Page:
On Tuesday we lost Tinky. This time last week she was fine. She went off her food at the weekend and lost her energy on Monday evening. Tuesday morning it became clear to us that we had no other treatment or management options and although to us she still seemed determined and herself that veterinary science had little to help her in its arsenal.
Tinky has had renal failure since 2013 and we were told that the condition can be monitored and changes in her diet made to prolong her wellbeing but there’s no cure. Considering the effect the condition had on her she was remarkably well.
For us Tinky was the first kitten we ever reserved. She was mislabelled a he when we first met her and was pretty much the ringleader in her litter. She was always the loudest with the most to say and somehow led other cats to do her bidding.
She was a tiny baby when she came to live with us but she had a huge personality and a will of steel. Headstrong, stubborn and extremely vocal we soon learned to do things her way. She was undoubtedly the smartest cat we ever had as well as the most bossy and authoritative when we bred kittens.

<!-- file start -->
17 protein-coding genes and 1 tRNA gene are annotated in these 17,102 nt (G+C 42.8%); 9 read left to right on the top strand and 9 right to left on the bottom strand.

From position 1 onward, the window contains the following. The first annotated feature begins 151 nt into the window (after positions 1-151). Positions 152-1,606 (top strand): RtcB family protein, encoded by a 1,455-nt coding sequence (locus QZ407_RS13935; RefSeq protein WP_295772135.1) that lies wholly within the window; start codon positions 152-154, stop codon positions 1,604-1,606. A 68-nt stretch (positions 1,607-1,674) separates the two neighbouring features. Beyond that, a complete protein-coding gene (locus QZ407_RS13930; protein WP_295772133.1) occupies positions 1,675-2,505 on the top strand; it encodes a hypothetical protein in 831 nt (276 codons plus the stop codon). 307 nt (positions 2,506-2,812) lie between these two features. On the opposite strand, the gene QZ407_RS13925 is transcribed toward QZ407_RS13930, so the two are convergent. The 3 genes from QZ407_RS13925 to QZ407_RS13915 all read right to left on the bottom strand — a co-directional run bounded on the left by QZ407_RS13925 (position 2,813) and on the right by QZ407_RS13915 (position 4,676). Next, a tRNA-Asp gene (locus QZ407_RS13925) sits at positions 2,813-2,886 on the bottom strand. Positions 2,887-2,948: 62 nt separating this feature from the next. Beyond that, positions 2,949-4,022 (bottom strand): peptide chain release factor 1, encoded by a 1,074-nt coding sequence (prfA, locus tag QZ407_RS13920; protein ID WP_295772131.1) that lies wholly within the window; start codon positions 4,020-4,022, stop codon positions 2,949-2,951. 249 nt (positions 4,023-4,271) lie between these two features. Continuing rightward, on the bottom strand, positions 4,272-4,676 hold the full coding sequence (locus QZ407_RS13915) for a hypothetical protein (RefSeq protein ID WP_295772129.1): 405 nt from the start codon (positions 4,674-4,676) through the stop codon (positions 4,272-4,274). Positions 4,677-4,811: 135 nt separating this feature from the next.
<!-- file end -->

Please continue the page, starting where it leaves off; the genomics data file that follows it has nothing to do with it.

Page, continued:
Tinky was scrupulously clean and she wouldn’t tolerate any cat or kitten eliminating where they shouldn’t. She kept us on our toes when it came to making sure all our littertrays were acceptably clean.
We learned early on that she would do almost anything for prawns and her special renal diet meant she had to give up a lot of her favourite foods, but she was so smart she knew eating anything other than her kidney food would make her unwell, so used to just watch the others tucking into things she loved.
If she needed anything she would let us know, not too subtly, but most of all what surprised me most was just how empathic she could be. She used to come and sit next to me leaning against me if I was upset or feeling depressed. When I was ill before my pulmonary hypertension diagnosis she used to sit on me for hours and just purr.
In 2012 when I was admitted at my local hospital for two weeks I was allowed home at weekend’s on day release and she used to tell me off for being away then sit on me refusing to budge as she knew I would have to go back to the hospital.
She had a special meow just for me and without her constant companionship since she came to us in 2006, my life would have been considerably poorer. My first morning without her was unbearably quiet and despite the five cats outside my bedroom door there’s an empty space we all feel that cannot be filled.
When you say you’ve lost a cat, people who don’t love cats can’t begin to understand that loss, so to put it in terms that can more accurately convey how I feel I will say I’ve lost a constant bestfriend and probably the closest being I will have to a child of my own.
I knew she wouldn’t be here forever but losing her is hard on an already broken heart.